Neuroprotective effects of insulin like growth factor-1 on engineered metal nanoparticles Ag, Cu and Al induced blood-brain barrier breakdown, edema formation, oxidative stress, upregulation of neuronal nitric oxide synthase and brain pathology

by Sharma, Hari Shanker; Lafuente, Jose Vicente; Muresanu, Dafin F.; Sahib, Seaab; Tian, Z. Ryan; Menon, Preeti K.; Castellani, Rudy J.; Nozari, Ala; Buzoianu, Anca D.; Sjoquist, Per-Ove; Patnaik, Ranjana; Wiklund, Lars; Sharma, Aruna

Military personnel are vulnerable to environmental or industrial exposure of engineered nanoparticles (NPs) from metals. Long-term exposure of NPs from various sources affect sensory-motor or cognitive brain functions. Thus, a possibility exists that chronic exposure of NPs affect blood-brain barrier (BBB) breakdown and brain pathology by inducing oxidative stress and/or nitric oxide production. This hypothesis was examined in the rat intoxicated with Ag, Cu or Al (50-60nm) nanoparticles (50 mg/kg, i.p. once daily) for 7 days. In these NPs treated rats the BBB permeability, brain edema, neuronal nitric oxide synthase (nNOS) immunoreactivity and brain oxidants levels, e.g., myeloperoxidase (MP), malondialdehyde (MD) and glutathione (GT) was examined on the 8th day. Cu and Ag but not Al nanoparticles increased the MP and MD levels by twofold in the brain although, GT showed 50% decline. At this time increase in brain water content and BBB breakdown to protein tracers were seen in areas exhibiting nNOS positive neurons and cell injuries. Pretreatment with insulin like growth factor-1 (IGF-1) in high doses (1 mu g/kg, i.v. but not 0.5 mu g/kg daily for 7 days) together with NPs significantly reduced the oxidative stress, nNOS upregulation, BBB breakdown, edema formation and cell injuries. These novel observations demonstrate that (i) NPs depending on their metal constituent (Cu, Ag but not Al) induce oxidative stress and nNOS expression leading to BBB disruption, brain edema and cell damage, and (ii) IGF-1 depending on doses exerts powerful neuroprotection against nanoneurotoxicity, not reported earlier.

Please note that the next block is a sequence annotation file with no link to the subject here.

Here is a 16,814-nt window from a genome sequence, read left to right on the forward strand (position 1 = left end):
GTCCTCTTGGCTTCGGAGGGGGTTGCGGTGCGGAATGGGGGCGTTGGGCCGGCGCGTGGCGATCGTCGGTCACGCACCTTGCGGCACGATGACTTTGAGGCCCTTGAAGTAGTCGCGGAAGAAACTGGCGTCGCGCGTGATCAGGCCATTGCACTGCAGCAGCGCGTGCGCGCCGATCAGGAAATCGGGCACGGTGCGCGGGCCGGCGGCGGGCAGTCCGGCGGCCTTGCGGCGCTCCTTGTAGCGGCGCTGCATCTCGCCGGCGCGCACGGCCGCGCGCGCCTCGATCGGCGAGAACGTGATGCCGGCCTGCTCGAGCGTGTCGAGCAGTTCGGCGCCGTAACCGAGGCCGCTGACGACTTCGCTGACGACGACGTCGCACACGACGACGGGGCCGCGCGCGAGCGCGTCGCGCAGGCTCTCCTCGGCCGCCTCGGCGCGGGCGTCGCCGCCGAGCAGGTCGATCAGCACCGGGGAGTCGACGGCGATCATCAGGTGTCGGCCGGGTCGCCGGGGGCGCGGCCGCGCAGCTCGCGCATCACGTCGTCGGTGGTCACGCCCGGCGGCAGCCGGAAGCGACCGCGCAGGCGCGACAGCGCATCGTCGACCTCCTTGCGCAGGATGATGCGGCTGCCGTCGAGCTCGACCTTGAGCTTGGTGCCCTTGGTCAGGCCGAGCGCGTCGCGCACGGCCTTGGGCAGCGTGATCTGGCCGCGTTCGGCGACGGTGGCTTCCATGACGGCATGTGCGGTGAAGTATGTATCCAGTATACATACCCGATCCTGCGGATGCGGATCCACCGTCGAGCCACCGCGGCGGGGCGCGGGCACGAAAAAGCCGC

Progress in Brain Research
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